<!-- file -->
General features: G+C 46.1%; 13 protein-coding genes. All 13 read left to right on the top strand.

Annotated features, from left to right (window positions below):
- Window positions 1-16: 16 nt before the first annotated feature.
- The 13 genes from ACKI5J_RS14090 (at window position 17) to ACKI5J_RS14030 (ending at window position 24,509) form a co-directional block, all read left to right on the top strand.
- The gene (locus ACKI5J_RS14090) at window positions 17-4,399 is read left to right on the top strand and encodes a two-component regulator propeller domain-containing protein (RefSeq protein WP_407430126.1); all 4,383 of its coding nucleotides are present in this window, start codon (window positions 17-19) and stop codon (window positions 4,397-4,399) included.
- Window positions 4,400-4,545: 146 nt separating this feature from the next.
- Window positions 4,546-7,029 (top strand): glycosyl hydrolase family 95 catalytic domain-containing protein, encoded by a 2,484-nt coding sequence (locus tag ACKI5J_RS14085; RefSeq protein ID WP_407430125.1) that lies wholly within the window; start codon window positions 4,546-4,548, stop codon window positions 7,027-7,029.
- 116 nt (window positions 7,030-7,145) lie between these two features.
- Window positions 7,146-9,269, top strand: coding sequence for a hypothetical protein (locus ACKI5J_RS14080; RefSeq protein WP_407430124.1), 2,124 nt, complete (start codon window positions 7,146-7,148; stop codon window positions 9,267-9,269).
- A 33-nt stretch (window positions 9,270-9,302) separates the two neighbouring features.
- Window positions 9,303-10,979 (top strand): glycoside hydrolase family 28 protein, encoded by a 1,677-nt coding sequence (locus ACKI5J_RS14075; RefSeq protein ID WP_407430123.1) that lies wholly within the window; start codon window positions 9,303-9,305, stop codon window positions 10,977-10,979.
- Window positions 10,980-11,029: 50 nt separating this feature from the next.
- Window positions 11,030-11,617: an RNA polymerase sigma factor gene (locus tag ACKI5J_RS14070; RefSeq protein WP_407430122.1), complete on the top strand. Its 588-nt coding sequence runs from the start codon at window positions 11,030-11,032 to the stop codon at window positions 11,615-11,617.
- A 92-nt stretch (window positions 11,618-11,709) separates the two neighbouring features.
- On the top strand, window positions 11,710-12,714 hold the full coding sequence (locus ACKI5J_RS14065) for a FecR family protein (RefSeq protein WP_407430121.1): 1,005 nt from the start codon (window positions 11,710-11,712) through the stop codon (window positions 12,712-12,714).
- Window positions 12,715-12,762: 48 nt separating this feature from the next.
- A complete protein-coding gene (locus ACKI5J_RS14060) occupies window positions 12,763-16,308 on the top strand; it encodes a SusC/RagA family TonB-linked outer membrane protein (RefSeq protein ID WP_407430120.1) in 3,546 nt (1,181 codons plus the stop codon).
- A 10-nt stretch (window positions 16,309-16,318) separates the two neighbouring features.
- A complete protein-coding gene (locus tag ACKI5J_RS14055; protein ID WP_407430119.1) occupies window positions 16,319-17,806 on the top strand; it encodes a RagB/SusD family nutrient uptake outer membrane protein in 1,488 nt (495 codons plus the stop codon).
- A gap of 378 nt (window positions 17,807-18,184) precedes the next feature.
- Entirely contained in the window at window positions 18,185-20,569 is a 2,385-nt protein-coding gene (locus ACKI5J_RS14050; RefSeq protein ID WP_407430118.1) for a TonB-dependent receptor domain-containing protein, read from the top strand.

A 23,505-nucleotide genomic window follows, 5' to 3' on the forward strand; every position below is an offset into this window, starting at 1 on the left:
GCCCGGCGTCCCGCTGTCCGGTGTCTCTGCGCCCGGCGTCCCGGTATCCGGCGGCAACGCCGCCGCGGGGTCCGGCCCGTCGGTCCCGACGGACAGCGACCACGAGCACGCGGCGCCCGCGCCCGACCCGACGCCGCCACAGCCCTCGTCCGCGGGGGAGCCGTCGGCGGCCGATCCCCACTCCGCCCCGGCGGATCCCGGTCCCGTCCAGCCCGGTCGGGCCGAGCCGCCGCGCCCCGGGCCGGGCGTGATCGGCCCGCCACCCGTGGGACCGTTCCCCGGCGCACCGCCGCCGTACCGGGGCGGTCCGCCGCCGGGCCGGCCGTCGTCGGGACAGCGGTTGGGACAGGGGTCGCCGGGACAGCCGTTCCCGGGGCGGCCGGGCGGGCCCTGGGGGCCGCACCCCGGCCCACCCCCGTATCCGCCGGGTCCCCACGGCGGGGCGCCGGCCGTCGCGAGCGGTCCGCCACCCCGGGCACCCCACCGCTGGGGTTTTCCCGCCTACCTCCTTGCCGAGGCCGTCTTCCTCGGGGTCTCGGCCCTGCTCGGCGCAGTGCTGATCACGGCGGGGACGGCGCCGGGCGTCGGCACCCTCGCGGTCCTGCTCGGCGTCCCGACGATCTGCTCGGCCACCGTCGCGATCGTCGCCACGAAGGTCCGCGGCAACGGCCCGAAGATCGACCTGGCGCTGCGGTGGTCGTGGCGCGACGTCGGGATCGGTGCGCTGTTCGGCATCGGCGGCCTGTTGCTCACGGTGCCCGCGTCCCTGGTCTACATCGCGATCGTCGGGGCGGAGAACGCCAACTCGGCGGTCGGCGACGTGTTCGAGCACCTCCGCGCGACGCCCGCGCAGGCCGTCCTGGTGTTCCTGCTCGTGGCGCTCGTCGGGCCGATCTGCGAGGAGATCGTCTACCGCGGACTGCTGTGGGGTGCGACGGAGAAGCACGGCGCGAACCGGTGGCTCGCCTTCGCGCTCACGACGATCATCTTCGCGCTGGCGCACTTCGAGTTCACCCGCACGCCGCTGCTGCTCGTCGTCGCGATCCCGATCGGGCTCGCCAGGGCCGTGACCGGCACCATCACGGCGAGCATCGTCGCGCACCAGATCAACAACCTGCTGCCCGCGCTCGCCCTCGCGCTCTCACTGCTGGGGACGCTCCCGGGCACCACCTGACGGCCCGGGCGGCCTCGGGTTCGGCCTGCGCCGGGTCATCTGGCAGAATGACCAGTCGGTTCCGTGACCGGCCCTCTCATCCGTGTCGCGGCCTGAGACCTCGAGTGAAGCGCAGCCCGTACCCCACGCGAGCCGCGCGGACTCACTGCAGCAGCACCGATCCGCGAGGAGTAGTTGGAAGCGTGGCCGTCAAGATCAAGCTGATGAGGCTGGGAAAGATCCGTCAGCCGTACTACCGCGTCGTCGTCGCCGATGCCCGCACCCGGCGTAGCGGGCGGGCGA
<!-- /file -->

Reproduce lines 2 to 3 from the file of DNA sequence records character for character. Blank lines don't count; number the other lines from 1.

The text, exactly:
Annotated features, from left to right (window positions below):
- Window positions 1-16: 16 nt before the first annotated feature.